Photo from District (of Columbia) Department of Transportation Facebook page
As we get serious around here about getting some streetcars running, we should start looking around at what other cities are doing.
No concrete plans of exactly how the rails are going to be laid in the streets have been done yet for Providence, the actual routing is not even nailed down yet. We’ll be spending lots of time working these issues out in the coming months and years. While we start to tackle these issues, The Transport Politic takes a look at the Benning Road streetcar line in Washington, DC and finds it’s design lacking.
Graphic of the Benning Road streetcar tracks in Washington, DC from The Transport Politic
On Benning Road, the streetcars will run in the left lane, which is a popular alternative for streetcars. The problem as The Transport Politic sees it is the left turn lane at intersections which is to the left of the streetcar lane (see photo at top). In the graphic above, and other graphics on thier site, this left turn lane to the left of the streetcars sets up the potential for too much conflict between the streetcars and vehicles trying to reach the left turn lane. They conclude that this design is a design that puts cars first. The very concept of the left turn lane is to keep cars moving as smoothly as possible.
This raises questions about the value of streetcars in general Ã¢â‚¬â€ wouldn’t it make more sense to operate these trains more like light rail? Cities could do just that simply by installing cheap ground-level barriers between streetcar and car lanes, and eliminating the left-turn lanes to the left of the streetcars (or moving the trams to the outside lanes), all while instituting aggressive signal priority. These approaches would dramatically improve the efficiency and speed of streetcars and provide them a relative advantage over automobile traffic, which would be limited by fewer travel lanes than before, ultimately leading to more public transportation usage. That’s a valuable goal.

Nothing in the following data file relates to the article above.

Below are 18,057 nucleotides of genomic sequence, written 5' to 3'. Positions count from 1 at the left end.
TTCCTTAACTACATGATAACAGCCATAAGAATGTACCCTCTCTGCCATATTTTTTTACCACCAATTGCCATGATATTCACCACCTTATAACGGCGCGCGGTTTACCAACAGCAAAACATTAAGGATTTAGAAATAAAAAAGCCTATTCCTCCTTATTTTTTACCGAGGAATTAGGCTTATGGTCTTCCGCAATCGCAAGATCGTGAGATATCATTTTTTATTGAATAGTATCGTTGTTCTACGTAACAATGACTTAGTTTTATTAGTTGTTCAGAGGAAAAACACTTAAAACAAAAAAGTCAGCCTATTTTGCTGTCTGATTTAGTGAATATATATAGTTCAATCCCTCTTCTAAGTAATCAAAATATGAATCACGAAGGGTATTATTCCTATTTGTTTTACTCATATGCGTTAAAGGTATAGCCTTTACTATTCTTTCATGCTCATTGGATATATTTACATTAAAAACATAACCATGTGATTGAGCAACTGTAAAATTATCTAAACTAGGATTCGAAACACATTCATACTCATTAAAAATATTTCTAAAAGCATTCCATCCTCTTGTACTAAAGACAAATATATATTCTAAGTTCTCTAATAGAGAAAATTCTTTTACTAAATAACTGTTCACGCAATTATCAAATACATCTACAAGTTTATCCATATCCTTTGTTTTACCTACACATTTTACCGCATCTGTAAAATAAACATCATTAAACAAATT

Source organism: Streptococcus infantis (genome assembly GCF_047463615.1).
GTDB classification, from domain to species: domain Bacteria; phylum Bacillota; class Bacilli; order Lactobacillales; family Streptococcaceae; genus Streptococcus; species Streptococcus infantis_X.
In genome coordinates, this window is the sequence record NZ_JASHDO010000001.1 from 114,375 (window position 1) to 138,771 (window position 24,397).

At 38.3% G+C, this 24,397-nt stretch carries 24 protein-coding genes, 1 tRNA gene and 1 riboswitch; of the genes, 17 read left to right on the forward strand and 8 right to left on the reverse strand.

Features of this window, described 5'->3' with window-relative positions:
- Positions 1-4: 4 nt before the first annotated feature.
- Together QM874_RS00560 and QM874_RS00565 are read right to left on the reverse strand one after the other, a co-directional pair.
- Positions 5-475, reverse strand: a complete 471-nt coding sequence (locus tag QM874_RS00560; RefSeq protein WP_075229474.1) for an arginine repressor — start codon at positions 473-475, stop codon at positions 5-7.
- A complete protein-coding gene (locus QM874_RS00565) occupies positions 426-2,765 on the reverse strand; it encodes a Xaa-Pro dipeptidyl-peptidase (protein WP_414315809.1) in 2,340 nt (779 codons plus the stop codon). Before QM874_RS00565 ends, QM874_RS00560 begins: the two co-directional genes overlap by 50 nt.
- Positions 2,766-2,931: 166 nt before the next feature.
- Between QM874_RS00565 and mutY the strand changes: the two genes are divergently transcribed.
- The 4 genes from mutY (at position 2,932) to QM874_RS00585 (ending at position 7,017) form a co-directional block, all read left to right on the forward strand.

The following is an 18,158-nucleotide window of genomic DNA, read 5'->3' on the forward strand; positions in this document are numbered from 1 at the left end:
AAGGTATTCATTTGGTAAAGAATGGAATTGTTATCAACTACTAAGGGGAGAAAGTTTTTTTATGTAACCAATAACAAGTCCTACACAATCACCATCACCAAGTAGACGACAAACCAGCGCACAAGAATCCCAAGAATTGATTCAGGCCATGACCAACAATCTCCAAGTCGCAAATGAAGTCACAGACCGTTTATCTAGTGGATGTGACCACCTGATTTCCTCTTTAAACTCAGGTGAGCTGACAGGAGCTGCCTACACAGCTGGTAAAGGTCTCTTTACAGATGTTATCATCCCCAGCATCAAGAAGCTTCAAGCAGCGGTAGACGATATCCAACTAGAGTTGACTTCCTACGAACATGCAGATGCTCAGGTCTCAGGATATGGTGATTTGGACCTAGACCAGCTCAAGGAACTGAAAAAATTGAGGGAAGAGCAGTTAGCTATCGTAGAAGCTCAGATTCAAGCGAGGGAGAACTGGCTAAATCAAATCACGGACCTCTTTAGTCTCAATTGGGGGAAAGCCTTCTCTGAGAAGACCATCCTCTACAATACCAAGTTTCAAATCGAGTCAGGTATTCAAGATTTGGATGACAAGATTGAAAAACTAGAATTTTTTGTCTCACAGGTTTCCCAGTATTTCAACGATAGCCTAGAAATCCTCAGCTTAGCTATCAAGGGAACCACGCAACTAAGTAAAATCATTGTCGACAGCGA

In the limited area in which our starter streetcar line is proposed for, this geometry is not terribly likely, except for perhaps the small portion between the hospitals and Davol Square along Eddy Street. It does raise an important question for our future planning though. Are we going to design our streetcar routes to avoid inconvenience for drivers, or are we designing streetcar routes to move passengers on the streetcars first and foremost? I think as we start zeroing in on the exact routing and figuring how the tracks will be laid in the street, this is important for us to keep in mind.